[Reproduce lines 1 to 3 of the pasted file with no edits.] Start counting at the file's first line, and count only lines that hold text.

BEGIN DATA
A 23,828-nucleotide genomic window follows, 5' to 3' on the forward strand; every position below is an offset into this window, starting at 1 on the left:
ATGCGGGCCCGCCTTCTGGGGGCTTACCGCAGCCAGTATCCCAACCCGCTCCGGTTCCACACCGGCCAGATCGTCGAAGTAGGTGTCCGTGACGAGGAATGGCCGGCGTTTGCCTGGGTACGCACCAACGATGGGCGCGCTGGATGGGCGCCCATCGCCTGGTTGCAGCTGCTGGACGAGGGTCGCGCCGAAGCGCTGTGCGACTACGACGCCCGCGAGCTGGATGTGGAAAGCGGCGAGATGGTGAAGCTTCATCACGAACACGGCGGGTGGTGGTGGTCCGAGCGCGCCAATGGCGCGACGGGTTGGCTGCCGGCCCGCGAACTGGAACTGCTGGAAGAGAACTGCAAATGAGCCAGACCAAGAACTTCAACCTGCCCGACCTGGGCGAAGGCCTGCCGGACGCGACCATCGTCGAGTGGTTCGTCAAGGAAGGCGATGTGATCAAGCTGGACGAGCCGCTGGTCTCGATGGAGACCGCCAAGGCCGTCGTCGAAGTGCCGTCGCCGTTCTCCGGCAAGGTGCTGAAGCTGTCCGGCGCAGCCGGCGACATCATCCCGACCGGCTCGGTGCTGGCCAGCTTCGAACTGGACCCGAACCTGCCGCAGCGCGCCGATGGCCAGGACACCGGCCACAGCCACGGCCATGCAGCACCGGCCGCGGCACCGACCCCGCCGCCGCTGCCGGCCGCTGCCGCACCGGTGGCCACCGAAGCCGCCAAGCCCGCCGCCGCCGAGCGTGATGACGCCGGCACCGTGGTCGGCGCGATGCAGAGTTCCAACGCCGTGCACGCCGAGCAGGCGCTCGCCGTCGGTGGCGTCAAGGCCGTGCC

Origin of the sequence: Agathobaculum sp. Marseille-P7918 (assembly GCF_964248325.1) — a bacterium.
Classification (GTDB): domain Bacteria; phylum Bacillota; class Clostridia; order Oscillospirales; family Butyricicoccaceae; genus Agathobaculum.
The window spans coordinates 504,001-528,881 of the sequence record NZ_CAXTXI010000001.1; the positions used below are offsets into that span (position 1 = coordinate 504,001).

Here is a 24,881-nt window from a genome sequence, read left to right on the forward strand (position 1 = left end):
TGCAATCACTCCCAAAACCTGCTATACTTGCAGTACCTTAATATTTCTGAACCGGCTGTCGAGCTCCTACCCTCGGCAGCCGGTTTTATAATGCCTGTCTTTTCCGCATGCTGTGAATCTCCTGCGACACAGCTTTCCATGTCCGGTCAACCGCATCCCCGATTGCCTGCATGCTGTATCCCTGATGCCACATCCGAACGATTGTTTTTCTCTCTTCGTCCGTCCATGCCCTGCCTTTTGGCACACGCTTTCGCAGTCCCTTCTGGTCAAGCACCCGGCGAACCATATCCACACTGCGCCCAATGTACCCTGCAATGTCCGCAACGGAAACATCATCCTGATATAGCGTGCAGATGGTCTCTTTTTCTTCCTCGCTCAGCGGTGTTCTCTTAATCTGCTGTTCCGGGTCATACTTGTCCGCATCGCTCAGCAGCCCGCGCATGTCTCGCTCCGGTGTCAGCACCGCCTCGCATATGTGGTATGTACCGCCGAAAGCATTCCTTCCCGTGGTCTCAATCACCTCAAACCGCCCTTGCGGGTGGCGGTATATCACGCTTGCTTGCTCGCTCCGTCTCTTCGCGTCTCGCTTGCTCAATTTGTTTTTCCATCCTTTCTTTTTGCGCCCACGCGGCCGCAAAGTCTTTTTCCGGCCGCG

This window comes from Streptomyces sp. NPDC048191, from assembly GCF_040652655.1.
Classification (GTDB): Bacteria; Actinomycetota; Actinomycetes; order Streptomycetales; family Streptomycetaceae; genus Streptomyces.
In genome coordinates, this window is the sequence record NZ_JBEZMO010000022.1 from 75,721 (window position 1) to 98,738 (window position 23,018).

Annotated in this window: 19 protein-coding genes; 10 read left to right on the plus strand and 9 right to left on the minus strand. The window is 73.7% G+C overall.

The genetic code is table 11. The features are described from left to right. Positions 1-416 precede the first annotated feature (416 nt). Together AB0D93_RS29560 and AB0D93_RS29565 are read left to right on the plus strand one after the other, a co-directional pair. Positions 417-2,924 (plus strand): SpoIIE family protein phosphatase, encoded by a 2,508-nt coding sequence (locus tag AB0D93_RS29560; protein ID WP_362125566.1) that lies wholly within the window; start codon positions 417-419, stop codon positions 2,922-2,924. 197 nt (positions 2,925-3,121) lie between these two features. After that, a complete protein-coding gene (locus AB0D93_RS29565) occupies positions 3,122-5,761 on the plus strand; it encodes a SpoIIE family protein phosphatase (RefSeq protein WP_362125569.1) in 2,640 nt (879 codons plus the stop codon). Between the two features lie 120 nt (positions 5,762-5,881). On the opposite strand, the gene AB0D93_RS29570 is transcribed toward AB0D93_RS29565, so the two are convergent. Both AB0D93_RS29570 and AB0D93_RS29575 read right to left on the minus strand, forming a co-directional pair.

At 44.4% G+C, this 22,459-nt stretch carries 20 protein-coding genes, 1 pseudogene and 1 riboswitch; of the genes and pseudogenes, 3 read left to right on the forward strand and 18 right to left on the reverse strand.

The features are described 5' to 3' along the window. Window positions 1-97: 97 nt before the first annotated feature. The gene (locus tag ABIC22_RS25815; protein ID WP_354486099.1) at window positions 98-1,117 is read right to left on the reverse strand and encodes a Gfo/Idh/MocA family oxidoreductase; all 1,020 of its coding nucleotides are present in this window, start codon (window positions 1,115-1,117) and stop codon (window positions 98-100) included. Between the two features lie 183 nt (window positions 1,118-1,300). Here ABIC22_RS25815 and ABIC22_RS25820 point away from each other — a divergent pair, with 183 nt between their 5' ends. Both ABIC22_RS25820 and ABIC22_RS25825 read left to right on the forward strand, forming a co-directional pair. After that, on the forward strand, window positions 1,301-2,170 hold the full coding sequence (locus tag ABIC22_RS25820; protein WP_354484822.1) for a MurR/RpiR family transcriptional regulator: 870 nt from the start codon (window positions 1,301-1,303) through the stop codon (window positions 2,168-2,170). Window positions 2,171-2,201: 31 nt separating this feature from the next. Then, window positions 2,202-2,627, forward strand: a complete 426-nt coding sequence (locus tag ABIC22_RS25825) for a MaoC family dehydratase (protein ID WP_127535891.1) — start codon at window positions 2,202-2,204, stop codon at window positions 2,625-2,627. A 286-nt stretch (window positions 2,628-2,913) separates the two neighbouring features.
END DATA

A 23,828-nucleotide genomic window follows, 5' to 3' on the forward strand; every position below is an offset into this window, starting at 1 on the left:
ATGCGGGCCCGCCTTCTGGGGGCTTACCGCAGCCAGTATCCCAACCCGCTCCGGTTCCACACCGGCCAGATCGTCGAAGTAGGTGTCCGTGACGAGGAATGGCCGGCGTTTGCCTGGGTACGCACCAACGATGGGCGCGCTGGATGGGCGCCCATCGCCTGGTTGCAGCTGCTGGACGAGGGTCGCGCCGAAGCGCTGTGCGACTACGACGCCCGCGAGCTGGATGTGGAAAGCGGCGAGATGGTGAAGCTTCATCACGAACACGGCGGGTGGTGGTGGTCCGAGCGCGCCAATGGCGCGACGGGTTGGCTGCCGGCCCGCGAACTGGAACTGCTGGAAGAGAACTGCAAATGAGCCAGACCAAGAACTTCAACCTGCCCGACCTGGGCGAAGGCCTGCCGGACGCGACCATCGTCGAGTGGTTCGTCAAGGAAGGCGATGTGATCAAGCTGGACGAGCCGCTGGTCTCGATGGAGACCGCCAAGGCCGTCGTCGAAGTGCCGTCGCCGTTCTCCGGCAAGGTGCTGAAGCTGTCCGGCGCAGCCGGCGACATCATCCCGACCGGCTCGGTGCTGGCCAGCTTCGAACTGGACCCGAACCTGCCGCAGCGCGCCGATGGCCAGGACACCGGCCACAGCCACGGCCATGCAGCACCGGCCGCGGCACCGACCCCGCCGCCGCTGCCGGCCGCTGCCGCACCGGTGGCCACCGAAGCCGCCAAGCCCGCCGCCGCCGAGCGTGATGACGCCGGCACCGTGGTCGGCGCGATGCAGAGTTCCAACGCCGTGCACGCCGAGCAGGCGCTCGCCGTCGGTGGCGTCAAGGCCGTGCC

Origin of the sequence: Agathobaculum sp. Marseille-P7918 (assembly GCF_964248325.1) — a bacterium.